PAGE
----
If you look back at acid house and early 90s production in proto-jungle, they were all working in 12-bit samplers with 10 seconds or less. I met Marcus Salon, Outlander, who did a lot of production for R&S Records. He was saying that he remember when the S1000 was out, what he wanted was the keyboard version. I don’t know if you’ve ever seen a picture of the keyboard version but it’s enormous, like a grand piano with a sampler on the side. So Renaat cut him a cheque for god knows how much, he went out and bought it and that afternoon he wrote the Outlander record. He describes it as the sound of the euphoria of getting that much sample time, and the energy that was released in being able to express his ideas. These tools sort of defined what could be done. The SP1200 has this thing where it overdrives really easily and you get this kind of cracking sound, which you hear on a lot of early 90s east coast hip-hop.
The hip-hop influence on UK techno is quite interesting. If you talk to people like Kirk Degiorgio and Ben Sims they rave about the Street Sounds electro compilations, but you were into it a bit later?
Yeah, it wasn’t what brought me into it in the same way as them, because I’m just a wee bit younger, so it was more the Manchester rave thing that brought me into it. For me it was more when I went to New York and immersed myself in that culture then I backtracked and really got it.
What kind of stuff?
All the really early stuff like BDP and Marley Marl, then Kool Keith I’ve always loved, Ultramagnetic MCs. I’ve always loved the darker stuff. It was almost like being schooled. The other type of music that’s always really influenced me is dub. That Jamaican influence on British dance music is so strong.
Yeah, it always crops up every few years as an obvious reference point in a new genre. How did you get into dubstep in the first place?
I was a bit bored with the way techno had ended up. It had become very stale and limited in its ideas. Then in the early 2000s John Peel started playing Jon E Cash and all this eight-bar and sublow – it wasn’t even called dubstep then – and I was just like, ‘Wow, this sounds like the early Sheffield stuff’. I felt that what I could do was fuse that with my passion for British rave. That was the first album on Planet Mu.
It’s interesting that a lot of dubstep moved towards rave and techno a few years later. It went the opposite direction to you.
Yeah, it was really refreshing to see a new generation embracing it and enjoying it when they didn’t really know what they were referencing. It was really fresh.
How quickly did it spread up to Scotland?
It didn’t really extend up quickly but you could follow it through the internet and all that. I got turned on to Digital Mystikz quite quickly. I met Mala when he came up here to play Glasgow and there was like 15 people there, it was just ridiculous. I was kind of disappointed about how dubstep ended up but it was pretty predictable really. I kind of felt like it was in safe hands and then something went wrong, and I don’t know what. I never got to meet Loefah, but I’d love to know what somebody who was really at the centre of it thought.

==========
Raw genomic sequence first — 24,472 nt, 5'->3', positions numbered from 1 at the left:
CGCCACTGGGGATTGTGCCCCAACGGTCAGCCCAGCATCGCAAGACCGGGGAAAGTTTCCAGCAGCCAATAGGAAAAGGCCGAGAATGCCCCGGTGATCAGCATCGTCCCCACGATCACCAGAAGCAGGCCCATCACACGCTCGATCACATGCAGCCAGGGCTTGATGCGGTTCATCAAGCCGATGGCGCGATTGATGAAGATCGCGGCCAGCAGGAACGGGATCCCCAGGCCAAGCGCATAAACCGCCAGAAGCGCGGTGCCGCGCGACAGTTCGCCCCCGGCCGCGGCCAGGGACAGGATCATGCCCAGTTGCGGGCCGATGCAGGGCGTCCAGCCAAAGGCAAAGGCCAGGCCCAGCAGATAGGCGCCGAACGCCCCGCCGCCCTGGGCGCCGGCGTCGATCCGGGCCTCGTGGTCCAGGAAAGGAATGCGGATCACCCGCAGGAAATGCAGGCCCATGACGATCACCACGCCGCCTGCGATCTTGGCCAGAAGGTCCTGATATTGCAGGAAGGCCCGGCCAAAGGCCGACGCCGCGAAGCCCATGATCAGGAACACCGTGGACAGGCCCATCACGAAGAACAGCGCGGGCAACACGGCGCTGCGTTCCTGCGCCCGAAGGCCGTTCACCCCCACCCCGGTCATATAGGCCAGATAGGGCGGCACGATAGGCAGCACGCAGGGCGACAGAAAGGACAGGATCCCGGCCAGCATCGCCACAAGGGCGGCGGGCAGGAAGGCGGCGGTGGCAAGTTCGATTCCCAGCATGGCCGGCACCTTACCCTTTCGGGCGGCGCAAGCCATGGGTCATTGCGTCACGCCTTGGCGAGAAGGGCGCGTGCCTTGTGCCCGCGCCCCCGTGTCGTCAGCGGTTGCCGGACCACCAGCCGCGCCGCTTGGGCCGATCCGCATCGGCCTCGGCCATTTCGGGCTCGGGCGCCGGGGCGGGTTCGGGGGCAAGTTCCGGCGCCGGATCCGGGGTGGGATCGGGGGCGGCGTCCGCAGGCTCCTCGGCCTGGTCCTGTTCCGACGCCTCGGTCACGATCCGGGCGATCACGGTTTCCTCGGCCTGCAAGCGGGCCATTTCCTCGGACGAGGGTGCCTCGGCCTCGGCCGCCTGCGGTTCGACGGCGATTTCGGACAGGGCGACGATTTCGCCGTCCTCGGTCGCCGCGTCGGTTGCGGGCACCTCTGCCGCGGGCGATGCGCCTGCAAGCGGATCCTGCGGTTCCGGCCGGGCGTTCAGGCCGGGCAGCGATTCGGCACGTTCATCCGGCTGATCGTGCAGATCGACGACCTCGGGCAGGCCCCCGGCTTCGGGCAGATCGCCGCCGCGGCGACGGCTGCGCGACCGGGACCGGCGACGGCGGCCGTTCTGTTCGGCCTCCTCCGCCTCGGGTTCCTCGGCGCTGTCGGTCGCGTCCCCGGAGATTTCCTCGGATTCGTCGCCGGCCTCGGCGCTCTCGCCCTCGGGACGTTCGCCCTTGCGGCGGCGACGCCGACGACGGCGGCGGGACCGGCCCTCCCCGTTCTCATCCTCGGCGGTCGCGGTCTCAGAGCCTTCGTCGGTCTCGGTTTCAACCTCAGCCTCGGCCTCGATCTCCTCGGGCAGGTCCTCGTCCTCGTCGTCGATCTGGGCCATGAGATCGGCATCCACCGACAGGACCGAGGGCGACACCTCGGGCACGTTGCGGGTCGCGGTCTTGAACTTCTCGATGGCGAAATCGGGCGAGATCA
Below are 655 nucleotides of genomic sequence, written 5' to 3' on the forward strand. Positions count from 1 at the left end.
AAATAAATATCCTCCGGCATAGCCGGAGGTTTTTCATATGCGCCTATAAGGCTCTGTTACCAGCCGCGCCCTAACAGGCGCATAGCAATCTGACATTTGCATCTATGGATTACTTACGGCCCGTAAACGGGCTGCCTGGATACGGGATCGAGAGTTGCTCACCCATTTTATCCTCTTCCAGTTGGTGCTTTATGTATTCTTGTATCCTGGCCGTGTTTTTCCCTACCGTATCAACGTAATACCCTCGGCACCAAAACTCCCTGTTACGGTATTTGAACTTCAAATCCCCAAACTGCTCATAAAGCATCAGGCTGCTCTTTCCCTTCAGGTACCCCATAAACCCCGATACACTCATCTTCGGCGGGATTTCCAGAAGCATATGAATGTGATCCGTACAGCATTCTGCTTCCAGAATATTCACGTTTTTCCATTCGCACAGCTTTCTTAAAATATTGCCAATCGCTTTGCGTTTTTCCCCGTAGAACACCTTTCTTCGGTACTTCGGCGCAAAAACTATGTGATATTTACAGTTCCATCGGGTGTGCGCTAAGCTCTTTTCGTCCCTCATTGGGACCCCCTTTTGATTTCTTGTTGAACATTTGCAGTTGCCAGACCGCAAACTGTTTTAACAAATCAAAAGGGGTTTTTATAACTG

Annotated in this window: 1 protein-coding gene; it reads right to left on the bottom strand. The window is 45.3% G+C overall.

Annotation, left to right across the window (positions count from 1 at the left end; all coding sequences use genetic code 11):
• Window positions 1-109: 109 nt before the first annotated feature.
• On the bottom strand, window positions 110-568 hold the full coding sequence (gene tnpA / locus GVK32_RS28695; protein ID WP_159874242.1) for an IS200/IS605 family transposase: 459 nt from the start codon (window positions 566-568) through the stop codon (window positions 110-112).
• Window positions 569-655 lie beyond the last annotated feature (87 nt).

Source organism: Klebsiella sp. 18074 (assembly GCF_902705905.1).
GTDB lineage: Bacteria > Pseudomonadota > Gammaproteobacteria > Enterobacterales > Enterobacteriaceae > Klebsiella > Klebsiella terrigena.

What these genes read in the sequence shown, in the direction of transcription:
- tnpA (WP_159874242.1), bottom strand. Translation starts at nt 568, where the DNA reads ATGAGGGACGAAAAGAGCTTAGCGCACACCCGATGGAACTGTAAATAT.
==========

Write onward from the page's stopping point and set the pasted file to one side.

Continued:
It all became quite silly, really quickly. Caspa and Rusko’s Fabriclive CD was a real line in the sand, in retrospect.
Yeah, it got kind of like, ‘Who can make the most silly noise?’.
Which has happened in techno over the years, too.
Yeah, it becomes this kind of nuclear war of who can be harder. With maturity, I’ve kind of learned that techno really doesn’t have to be fast to be heavy, and once it’s fast it’s such a turn-off for a lot of people.
Your new EP for Zone is generally slightly slower tempos, but that’s an element of your output that really fits in with the label’s sound.
I’ve probably been quite fortunate in that I’ve managed to carve my own sound out of everything I’ve done. The Zone one kind of brings together elements I’ve always used. At the moment I’m doing very much a techno live act, based on quite fun dancefloor tracks, like the Peacefrog stuff I did in the 90s. It’s actually been quite refreshing going back to that, not trying to be so experimental and weird, just doing something fun.
I was listening to the recording of your set on RIOT. Fun is definitely a good word for that one.
Yeah, it’s just sort of like… basslines. There’s not enough basslines in techno, it’s all loops and serious drum attacks. No matter where I play – New Year I was in Belgrade, and Christmas I was in Munich – these are countries that haven’t had a lot of that stuff and they absolutely respond to it. Girls love a bassline! I’ve always flown the flag for British stuff in that way. I love throwing in a bit of garage and grime and Ragga Twins and stuff, the bits and pieces that make up the rich fabric of the UK dance sound. I’m proud to be part of that.
So you don’t believe in independence for Scottish techno then?
[Laughing] Well, I am an independence supporter, but when it comes to the cultural output I’m proud to be associated.
Finally, I just wanted to ask a little about how today’s techno scene compares to when you started out. How many albums were you selling in the mid 90s?
When I was doing the albums on Tresor, at its peak it was like 14,000 copies of stuff. [Laughing] Even for my little, shitty genre, it’s quite a lot of records!
That must have been a pretty decent chunk of your income at that point?
It was huge. Those were the days where I’d sold a lot of records so I could command a good advance, then there was the bonus of the return from the sold companies, then the publishing, then all the gigs to mop up. All that has gone. Mike [Paradinas, Planet Mu boss], bless him, does still give an advance – he does quite well, to be fair – but the last album I did was two years of work and I had to fight to get 500 quid for it. That is some comedown from how it was.
What kind of advances were you getting in the 90s?
At my peak, I got about 10 grand, then there’d be more on the back of that. You’d get the advance and you hadn’t done anything. It’s kind of like Bowie said: without that patronage of the arts, how can you ever innovate and shake it up? When you don’t have that, you end up with what you have today, which is a whole load of mediocre shit. Don’t get me wrong, there’s plenty of good musicians and plenty of good ideas out there, but they don’t get the push and the patronage they need.
Did you see the thing Terrence Dixon said a few weeks ago on Facebook about how if you have a day job you’re just a hobbyist and can’t be taken seriously as a producer?
Any creative job, you’ve got the administrative bit of it and the actual bit where you’re doing it, but a lot of it is just thinking and dicking around time. If you don’t have that dicking around time, you don’t generally push it forward and you don’t come up with that vibe and interaction. I find it incredibly difficult to do music full-time, but I see what he means. Either way, I’m kind of positive about music at the moment. I’ve met a lot of the younger generation recently, because of the fact the 90s techno thing’s become cool again, and I’m confident it’s in safe hands.